Sugar, Teeth and Health

Sugars in food has been used since the earliest days of our civilizations. It is said that the technique of crystallizing sugar from sugarcane juice was developed in India around 350 BC. It then spread through trade to the rest of the world. The word sugar is a variation of the Indo-Arabic Word ‘shakhar”. If sugar has been around this long then why is it suddenly deemed enemy No.1 in our Health and Diet recommendations?

Everything we consume from water to food has only one primary purpose and that is to eventually facilitate the process of extraction of the locked up energy in their molecules for our functioning requirements. In the primitive era before we learnt to refine food we consumed food pretty much in their raw state. We might have used the fire and pounding and threshing of raw food to make them more edible, but by and large it was still food in their natural minimally processed form. This format of food would be digested by the body, but slowly. The end products of the digestion would then cross over to the blood for transport to the various organs in a slow and deliberate process. This format of introduction of food chemicals into the body causes minimal internal sudden chemical disruptions.

It was only much later that we discovered ways to make eating pleasurable. We learnt to add aromatics to make the food flavorful, salt and spices to enhance the taste. Sugar and fats also became ingredients to modify the taste. If the logic of adding these ingredients was to make food consumption pleasurable then why are we now feeling guilty for doing the same much more effectively? Why do we attempt to reduce or restrict the use of salt, fats and sugars in our diet?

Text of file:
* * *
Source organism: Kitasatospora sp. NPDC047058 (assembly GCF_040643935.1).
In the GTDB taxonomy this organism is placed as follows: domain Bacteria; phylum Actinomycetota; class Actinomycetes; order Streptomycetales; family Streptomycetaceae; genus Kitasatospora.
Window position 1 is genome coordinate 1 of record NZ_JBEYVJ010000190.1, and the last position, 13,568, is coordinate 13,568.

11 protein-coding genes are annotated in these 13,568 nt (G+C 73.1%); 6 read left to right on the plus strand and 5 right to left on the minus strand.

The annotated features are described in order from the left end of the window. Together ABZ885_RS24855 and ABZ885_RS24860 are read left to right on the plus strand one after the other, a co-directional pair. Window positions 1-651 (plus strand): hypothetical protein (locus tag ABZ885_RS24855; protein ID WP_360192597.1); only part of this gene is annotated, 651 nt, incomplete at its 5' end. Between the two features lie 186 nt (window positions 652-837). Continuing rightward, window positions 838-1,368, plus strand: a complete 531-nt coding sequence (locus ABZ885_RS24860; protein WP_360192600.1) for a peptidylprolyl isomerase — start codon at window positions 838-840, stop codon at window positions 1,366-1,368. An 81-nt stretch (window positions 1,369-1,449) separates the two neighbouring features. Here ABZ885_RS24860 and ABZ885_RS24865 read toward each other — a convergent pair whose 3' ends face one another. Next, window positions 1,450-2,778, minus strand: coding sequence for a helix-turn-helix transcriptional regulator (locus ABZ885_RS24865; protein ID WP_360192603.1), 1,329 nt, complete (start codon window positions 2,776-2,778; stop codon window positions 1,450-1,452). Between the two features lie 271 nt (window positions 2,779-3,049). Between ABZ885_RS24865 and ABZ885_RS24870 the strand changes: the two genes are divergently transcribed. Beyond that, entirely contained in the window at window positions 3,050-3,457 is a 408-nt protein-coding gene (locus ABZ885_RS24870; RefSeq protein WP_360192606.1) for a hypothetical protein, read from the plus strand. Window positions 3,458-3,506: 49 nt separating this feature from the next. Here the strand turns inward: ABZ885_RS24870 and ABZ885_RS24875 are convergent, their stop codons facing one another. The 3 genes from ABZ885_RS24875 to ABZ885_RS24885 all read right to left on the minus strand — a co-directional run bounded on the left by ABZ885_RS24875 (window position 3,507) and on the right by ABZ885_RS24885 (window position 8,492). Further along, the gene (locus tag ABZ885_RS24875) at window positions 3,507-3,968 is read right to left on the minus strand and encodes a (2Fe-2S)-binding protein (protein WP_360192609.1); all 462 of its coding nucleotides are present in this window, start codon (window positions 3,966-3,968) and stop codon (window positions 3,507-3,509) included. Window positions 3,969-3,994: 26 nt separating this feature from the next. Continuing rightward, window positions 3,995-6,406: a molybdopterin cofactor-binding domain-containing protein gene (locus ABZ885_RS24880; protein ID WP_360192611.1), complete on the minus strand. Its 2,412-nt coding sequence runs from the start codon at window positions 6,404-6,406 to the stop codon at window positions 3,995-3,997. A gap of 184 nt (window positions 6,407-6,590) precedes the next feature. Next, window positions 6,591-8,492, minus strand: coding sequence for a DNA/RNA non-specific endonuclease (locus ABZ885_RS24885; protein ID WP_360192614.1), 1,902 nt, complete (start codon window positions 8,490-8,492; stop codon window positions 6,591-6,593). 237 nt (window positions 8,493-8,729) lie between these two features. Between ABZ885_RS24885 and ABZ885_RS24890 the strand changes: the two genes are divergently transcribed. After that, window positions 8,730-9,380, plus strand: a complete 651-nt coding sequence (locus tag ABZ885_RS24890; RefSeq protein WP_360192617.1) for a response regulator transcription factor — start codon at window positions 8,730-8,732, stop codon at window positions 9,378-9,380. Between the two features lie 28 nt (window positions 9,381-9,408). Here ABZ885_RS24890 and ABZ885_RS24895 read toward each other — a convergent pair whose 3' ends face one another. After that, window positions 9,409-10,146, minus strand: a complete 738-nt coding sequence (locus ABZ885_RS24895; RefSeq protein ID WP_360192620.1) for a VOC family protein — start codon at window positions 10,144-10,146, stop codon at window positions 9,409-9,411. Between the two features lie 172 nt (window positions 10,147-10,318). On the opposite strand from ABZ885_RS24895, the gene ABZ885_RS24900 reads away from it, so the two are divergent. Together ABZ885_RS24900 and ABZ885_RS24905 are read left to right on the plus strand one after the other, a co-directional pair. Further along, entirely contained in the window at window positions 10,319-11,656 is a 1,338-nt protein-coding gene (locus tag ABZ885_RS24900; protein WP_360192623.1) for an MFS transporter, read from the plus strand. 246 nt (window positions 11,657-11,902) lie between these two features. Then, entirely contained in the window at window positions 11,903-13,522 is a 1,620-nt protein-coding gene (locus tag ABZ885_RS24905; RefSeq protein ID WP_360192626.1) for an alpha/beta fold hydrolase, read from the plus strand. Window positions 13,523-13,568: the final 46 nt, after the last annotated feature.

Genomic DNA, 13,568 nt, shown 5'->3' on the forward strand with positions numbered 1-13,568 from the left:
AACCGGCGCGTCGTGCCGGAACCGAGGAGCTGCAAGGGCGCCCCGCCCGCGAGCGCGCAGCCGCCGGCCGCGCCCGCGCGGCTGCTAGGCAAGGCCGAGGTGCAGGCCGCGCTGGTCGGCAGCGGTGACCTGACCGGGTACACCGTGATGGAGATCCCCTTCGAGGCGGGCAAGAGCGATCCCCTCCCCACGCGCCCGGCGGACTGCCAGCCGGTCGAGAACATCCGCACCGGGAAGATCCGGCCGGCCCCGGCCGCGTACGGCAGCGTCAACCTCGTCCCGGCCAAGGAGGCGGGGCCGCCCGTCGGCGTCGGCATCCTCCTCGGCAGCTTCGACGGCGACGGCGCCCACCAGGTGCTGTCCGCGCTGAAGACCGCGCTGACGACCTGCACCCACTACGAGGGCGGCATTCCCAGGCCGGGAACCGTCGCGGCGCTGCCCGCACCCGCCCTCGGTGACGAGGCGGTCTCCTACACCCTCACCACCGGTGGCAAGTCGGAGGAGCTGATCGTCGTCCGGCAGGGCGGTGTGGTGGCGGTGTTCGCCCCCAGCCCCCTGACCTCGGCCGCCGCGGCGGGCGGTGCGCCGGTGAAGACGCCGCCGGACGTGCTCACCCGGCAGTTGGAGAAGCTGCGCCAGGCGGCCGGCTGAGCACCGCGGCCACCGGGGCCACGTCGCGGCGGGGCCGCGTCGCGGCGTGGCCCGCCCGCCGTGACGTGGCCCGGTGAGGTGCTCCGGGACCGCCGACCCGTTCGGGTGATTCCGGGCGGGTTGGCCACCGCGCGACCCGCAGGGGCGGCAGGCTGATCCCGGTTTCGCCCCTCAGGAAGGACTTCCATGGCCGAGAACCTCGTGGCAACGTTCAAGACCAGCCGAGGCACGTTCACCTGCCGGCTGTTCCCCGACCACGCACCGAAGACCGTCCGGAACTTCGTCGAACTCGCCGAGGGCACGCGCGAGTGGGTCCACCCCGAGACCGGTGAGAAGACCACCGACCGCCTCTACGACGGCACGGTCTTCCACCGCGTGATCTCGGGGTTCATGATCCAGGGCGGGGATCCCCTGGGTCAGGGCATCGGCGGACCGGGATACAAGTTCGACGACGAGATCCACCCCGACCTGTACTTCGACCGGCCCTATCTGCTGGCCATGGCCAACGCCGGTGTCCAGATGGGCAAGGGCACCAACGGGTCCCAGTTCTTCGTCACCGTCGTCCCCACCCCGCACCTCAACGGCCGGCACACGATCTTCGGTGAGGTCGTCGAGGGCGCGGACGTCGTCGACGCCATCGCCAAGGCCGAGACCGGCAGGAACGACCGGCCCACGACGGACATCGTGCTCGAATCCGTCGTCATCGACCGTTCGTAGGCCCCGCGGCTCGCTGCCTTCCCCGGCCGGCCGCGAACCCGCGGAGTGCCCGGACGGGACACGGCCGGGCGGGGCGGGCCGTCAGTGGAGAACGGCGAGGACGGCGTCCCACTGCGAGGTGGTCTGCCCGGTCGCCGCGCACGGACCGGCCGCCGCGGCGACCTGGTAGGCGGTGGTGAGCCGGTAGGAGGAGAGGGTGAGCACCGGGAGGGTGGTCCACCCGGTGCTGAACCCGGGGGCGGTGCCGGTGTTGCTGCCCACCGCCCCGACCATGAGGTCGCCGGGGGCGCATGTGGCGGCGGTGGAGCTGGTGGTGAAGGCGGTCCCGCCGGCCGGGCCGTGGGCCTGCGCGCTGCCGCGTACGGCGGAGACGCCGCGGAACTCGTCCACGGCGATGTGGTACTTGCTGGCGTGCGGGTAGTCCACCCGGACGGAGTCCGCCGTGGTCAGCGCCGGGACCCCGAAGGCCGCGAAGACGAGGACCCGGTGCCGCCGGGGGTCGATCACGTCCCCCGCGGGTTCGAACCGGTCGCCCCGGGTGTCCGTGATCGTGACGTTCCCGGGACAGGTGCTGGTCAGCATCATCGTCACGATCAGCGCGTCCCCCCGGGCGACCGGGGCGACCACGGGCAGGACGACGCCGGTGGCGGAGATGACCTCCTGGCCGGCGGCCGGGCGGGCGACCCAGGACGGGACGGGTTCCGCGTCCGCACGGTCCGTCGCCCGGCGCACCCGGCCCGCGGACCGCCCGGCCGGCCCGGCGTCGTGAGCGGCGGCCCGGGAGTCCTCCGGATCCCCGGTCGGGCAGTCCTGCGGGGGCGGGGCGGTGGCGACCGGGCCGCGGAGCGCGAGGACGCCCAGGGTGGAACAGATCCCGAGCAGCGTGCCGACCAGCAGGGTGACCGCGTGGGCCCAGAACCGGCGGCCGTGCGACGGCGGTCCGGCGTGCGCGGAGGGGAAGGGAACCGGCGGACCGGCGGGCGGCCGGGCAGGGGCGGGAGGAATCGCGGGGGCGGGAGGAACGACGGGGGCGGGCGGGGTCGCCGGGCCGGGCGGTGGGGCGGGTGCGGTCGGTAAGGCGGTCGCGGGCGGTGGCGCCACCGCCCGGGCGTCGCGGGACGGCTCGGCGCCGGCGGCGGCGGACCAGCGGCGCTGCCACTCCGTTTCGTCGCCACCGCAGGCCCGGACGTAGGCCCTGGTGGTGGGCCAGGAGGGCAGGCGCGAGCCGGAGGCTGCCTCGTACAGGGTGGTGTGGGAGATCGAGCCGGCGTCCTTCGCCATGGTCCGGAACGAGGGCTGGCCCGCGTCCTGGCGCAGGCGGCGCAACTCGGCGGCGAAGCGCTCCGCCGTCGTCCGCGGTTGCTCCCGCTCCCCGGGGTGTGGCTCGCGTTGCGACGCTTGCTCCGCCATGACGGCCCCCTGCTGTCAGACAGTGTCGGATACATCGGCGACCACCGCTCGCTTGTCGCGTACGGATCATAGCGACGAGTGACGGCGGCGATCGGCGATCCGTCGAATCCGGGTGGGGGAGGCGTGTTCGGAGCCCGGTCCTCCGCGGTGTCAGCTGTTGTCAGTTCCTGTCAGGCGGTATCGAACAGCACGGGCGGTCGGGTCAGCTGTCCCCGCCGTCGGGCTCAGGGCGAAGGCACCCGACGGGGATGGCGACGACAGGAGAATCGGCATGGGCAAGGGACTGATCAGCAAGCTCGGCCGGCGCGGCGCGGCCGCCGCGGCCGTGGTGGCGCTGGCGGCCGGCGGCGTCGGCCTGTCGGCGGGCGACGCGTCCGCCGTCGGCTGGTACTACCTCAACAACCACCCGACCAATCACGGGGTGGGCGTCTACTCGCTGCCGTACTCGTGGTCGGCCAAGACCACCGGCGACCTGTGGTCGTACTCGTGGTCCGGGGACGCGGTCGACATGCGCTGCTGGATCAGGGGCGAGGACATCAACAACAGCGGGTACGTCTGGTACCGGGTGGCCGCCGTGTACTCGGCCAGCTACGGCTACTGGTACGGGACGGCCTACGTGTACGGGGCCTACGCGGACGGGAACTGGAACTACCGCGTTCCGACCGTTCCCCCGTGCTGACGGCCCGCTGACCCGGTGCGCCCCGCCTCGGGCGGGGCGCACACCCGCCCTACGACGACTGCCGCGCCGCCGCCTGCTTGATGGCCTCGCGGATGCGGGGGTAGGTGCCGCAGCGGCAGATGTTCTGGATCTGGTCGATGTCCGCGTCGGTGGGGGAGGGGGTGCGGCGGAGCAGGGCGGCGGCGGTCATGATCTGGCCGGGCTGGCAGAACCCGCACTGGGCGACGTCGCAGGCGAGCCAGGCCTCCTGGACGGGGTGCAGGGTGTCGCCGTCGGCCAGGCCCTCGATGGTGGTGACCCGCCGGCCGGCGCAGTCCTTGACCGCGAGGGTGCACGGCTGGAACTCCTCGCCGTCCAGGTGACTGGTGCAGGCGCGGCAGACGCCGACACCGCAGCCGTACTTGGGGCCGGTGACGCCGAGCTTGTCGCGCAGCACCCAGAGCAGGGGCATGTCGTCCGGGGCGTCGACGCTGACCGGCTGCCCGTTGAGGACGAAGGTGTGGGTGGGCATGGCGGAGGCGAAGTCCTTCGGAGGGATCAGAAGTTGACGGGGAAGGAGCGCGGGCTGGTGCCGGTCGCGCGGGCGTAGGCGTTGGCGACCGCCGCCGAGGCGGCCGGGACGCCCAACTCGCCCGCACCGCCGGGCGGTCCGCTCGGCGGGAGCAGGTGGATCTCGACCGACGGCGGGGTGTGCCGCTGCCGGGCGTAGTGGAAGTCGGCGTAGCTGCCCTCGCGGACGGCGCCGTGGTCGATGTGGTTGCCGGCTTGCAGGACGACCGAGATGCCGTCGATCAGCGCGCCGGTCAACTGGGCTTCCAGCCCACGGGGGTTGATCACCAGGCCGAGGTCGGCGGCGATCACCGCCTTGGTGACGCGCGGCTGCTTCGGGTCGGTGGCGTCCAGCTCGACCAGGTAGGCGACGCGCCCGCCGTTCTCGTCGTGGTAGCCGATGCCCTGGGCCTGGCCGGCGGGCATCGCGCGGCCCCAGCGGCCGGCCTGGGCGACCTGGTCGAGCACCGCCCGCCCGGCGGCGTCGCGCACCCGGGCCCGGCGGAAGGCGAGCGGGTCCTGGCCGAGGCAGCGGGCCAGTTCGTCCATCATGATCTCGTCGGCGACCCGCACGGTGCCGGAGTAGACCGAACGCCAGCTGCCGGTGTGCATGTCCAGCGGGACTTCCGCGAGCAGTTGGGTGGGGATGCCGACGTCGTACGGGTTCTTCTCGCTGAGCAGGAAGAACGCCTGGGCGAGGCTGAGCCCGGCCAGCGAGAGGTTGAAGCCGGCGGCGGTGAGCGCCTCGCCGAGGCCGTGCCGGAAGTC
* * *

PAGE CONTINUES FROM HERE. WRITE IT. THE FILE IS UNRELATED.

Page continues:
Human mind has a weakness. It becomes easily dependent on activities that trigger the pleasure sensing portions of the brain. This addictive tendency has made food consumption as much an entertainment as an essential activity. With increased consumption trends came the trends of increased health issues. In 1970 the doctors and Federal Govt. of US noticing an increase in High cholesterol conditions that appeared to match the high fat diets and began advising on Low fat diet.

Source: National Center for Health Statistics (US). Health, United States, 2008: With Special Feature on the Health of Young Adults. Hyattsville (MD): National Center for Health Statistics (US); 2009 Mar. Chartbook

The graph above shows that the obesity increase coincides with the onset of the low fat diet recommendation. Around the same time period there is another similar noticeable pattern: that of increase in refined sugar consumption. The explanation behind the increase is that fat free or reduced fat foods also had a significant change in taste and to mask that or to compensate for it sweeteners were added. According to USDA agricultural fact book use of corn sweeteners increased eight fold from 1950 to 2000. (http://www.usda.gov/factbook/chapter2.pdf).

To be perfectly clear obesity is not just the result of increased sugars in the food but rather due to increased consumption of food – increased proportions, increased frequency of consumption, richer and more calorific food and a simultaneous decrease in physical activity. If a lifestyle allowed for a 1000 calorie burn, then the consumption of a 1000 calories would not be of any consequence. However, if the lifestyle produced only 500 calorie burn, then a 1000 calorie diet will lead to obesity. Addition of sugars makes food palatable and addictive enough to fuel a habit of consumption in excess of the real need.